International Women in Engineering Day

On Thursday 23 June, we celebrate International Women in Engineering Day, celebrating the amazing work that women engineers around the world are doing to support lives and livelihoods every day.

In NHSScotland, engineers provide a vital role in both clinical and support services. We spoke to some women engineers currently working in the NHS in Scotland, to find out their stories.



Abbie is an electrical technician working at NHSScotland. She started her journey studying an HNC in Engineering Systems, which led to an apprenticeship opportunity.            

Abbie was runner-up in the NHS Greater Glasgow and Clyde Modern Apprentice of the Year award 2021 and winner of the Wully Brodie Engineering Apprentice of the Year award in 2021.

When we asked her what advice she would you give to other women thinking about becoming an engineer in NHS, she said:

Go for it! Don’t be put off by joining a male-dominant environment, they will support you, help you and have your back. Sometimes you might struggle but you will find your own ways to complete jobs. Enjoy the experience and take in as much information as you can.

Find out more about Modern Apprenticeships.



Mamata’s engineering journey started in India when she chose to do a biomedical engineering degree, inspired by her father, who is also an engineer.

She now works as clinical technologist, providing both routine maintenance and essential repair work to medical equipment. She also liaises with clinical teams to make sure the jobs are prioritised correctly.

Mamata said:

I would say that there is a lot of scope for girls or women engineers in NHS. You will always be supported throughout your career. NHS aims for a better work-life balance for all its staff and it’s a fantastic place to work. Your little contribution will make a big difference in building a better healthcare and a better community.

Learn more about the role of clinical technologist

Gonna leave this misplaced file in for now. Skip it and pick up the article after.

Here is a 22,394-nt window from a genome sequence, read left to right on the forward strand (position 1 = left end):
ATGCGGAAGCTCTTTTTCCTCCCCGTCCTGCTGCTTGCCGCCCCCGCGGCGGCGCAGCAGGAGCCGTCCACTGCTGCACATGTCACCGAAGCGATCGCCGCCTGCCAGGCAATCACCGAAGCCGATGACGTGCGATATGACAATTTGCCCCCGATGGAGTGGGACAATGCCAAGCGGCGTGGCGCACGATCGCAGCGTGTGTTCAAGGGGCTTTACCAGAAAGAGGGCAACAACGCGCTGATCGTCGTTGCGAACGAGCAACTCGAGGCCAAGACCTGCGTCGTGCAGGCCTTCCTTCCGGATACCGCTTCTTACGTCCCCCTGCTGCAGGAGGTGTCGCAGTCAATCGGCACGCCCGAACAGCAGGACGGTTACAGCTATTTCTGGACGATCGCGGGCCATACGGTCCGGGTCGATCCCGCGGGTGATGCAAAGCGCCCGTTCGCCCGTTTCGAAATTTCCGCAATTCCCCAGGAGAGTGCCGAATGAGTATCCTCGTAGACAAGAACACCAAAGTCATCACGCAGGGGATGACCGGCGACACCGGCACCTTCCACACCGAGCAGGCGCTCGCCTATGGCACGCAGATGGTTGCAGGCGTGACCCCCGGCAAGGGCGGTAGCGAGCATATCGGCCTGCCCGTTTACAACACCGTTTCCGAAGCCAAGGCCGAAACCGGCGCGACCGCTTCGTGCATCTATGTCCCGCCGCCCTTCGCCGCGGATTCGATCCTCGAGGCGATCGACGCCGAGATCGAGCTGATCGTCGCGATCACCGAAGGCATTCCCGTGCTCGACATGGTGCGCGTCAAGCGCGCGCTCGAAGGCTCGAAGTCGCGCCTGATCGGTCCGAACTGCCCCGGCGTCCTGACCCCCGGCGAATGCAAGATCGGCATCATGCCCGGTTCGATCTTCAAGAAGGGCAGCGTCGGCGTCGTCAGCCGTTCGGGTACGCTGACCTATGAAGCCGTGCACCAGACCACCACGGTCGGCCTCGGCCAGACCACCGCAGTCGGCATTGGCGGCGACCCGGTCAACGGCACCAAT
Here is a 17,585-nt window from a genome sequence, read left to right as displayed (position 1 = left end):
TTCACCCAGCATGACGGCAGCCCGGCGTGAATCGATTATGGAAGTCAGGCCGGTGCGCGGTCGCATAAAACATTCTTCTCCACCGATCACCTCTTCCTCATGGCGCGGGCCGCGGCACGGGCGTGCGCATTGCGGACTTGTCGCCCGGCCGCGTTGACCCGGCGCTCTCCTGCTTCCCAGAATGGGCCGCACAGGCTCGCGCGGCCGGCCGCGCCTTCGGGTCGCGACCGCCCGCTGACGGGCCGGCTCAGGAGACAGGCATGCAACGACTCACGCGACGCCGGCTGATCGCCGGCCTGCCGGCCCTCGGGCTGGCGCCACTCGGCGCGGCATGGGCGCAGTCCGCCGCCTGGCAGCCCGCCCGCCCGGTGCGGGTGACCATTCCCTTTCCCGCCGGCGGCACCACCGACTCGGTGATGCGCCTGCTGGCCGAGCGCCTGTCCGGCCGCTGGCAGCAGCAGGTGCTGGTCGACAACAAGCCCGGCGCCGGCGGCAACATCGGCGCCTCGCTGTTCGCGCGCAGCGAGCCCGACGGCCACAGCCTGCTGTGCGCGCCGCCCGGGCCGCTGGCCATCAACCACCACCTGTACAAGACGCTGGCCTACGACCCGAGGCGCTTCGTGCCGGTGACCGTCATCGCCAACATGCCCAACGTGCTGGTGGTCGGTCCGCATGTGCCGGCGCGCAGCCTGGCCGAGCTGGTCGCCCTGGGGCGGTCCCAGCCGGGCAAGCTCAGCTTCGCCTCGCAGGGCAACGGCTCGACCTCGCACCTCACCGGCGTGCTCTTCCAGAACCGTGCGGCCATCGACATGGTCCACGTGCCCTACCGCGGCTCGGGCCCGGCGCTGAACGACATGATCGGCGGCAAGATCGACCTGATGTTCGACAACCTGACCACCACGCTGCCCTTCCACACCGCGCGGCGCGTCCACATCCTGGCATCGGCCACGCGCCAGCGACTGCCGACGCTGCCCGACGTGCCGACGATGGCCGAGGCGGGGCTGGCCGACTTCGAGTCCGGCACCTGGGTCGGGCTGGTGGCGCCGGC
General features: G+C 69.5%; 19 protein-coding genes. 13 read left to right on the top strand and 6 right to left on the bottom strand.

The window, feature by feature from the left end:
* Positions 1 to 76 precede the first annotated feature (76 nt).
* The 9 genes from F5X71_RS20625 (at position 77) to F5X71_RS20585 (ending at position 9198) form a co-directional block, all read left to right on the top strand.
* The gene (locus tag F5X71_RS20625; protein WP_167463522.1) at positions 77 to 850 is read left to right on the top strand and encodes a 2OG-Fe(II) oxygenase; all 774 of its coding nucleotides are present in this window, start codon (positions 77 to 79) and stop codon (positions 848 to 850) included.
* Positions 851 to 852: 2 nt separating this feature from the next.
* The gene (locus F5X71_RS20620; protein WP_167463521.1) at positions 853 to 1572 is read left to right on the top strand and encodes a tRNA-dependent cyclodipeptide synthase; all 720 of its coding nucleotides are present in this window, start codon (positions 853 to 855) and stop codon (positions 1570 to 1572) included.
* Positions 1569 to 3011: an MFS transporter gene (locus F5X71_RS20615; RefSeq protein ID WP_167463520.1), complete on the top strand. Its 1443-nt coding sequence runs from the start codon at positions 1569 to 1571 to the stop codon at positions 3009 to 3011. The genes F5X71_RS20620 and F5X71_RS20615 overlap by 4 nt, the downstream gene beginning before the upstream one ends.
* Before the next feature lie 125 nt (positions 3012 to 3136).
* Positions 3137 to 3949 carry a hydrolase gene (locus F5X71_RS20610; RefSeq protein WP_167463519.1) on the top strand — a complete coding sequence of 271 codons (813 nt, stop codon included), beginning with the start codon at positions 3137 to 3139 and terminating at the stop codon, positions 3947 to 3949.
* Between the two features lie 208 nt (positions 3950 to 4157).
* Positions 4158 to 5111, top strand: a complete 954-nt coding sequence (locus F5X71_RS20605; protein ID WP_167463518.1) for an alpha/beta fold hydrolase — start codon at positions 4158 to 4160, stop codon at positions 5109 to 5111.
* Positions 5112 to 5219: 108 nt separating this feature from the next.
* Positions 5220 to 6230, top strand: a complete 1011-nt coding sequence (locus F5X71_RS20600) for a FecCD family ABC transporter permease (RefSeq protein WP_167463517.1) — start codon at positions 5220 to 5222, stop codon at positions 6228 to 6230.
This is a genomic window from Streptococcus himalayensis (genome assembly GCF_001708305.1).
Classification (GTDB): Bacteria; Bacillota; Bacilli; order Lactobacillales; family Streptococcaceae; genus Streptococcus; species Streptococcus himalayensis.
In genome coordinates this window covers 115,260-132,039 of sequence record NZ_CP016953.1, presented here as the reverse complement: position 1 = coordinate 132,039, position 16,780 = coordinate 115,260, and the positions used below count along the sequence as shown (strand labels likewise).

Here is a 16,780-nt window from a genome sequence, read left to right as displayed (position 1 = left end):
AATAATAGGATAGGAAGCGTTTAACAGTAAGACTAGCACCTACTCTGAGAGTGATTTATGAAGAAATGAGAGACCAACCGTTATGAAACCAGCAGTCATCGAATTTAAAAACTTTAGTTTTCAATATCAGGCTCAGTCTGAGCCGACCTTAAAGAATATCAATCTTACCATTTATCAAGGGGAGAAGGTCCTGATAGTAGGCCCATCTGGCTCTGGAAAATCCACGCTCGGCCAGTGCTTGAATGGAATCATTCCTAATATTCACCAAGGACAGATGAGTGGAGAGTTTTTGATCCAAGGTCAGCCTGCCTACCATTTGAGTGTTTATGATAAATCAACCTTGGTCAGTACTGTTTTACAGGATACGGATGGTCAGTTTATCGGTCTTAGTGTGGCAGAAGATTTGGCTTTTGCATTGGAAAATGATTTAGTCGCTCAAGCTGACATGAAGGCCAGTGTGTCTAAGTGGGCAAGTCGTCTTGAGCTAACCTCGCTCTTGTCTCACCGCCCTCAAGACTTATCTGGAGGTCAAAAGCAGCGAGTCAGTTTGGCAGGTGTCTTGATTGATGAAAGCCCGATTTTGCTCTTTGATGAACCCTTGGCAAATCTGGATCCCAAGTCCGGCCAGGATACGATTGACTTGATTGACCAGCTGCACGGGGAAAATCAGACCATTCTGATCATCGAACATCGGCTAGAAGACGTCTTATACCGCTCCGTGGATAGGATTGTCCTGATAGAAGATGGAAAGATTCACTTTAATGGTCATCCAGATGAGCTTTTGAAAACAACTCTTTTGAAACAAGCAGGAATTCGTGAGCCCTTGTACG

Abi is a trainee clinical scientist in the field of clinical engineering. She originally wanted to be a surgeon, but when she discovered that clinical engineering combined her love of Physics at school and her desire to help people, she knew it was the career for her. After doing some work experience, she studied medical engineering at university and went from there.

Currently, she is working on a project to develop test object to allow radiotherapy machines to be checked before being used on patients. This involves working with radiographers, workshopping ideas, and using 3D printing to develop prototypes.

To aspiring women engineers, Abi says:

If you love engineering and want to use it to really directly improve peoples’ lives, then the NHS is the place. It won’t be a surprise to you that some areas of engineering have been traditionally quite male-dominated, but that is changing. There are so many networks and nationwide support groups to make friends, mentors and allies to share work experiences with. This is great for social support but also idea sharing, as you develop in your role.

Find out what it takes to become a clinical engineer.



Lesley is a technical manager at NHSScotland, a role which she came to after studying a medical physics degree. She thinks that many people would be surprised at how vital engineers are to the NHS, as they are not often thought of in regard to NHS careers. Engineers not only look after the equipment that is in the hospital but are at the forefront of innovation to ensure the best technology is there for their patients.

Lesley’s advice to other interested in pursuing an engineering career:

My advice to women interested in becoming an engineer would be to never underestimate yourself and be confident in your abilities. Speak up and don’t feel inferior if you are the only female in the room.

If you are a women working as an engineer in NHSScotland, join the conversation on social using the hashtag #INWED22.

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The NHS is the largest employer in Scotland. Our diverse and global workforce is one of our key strengths.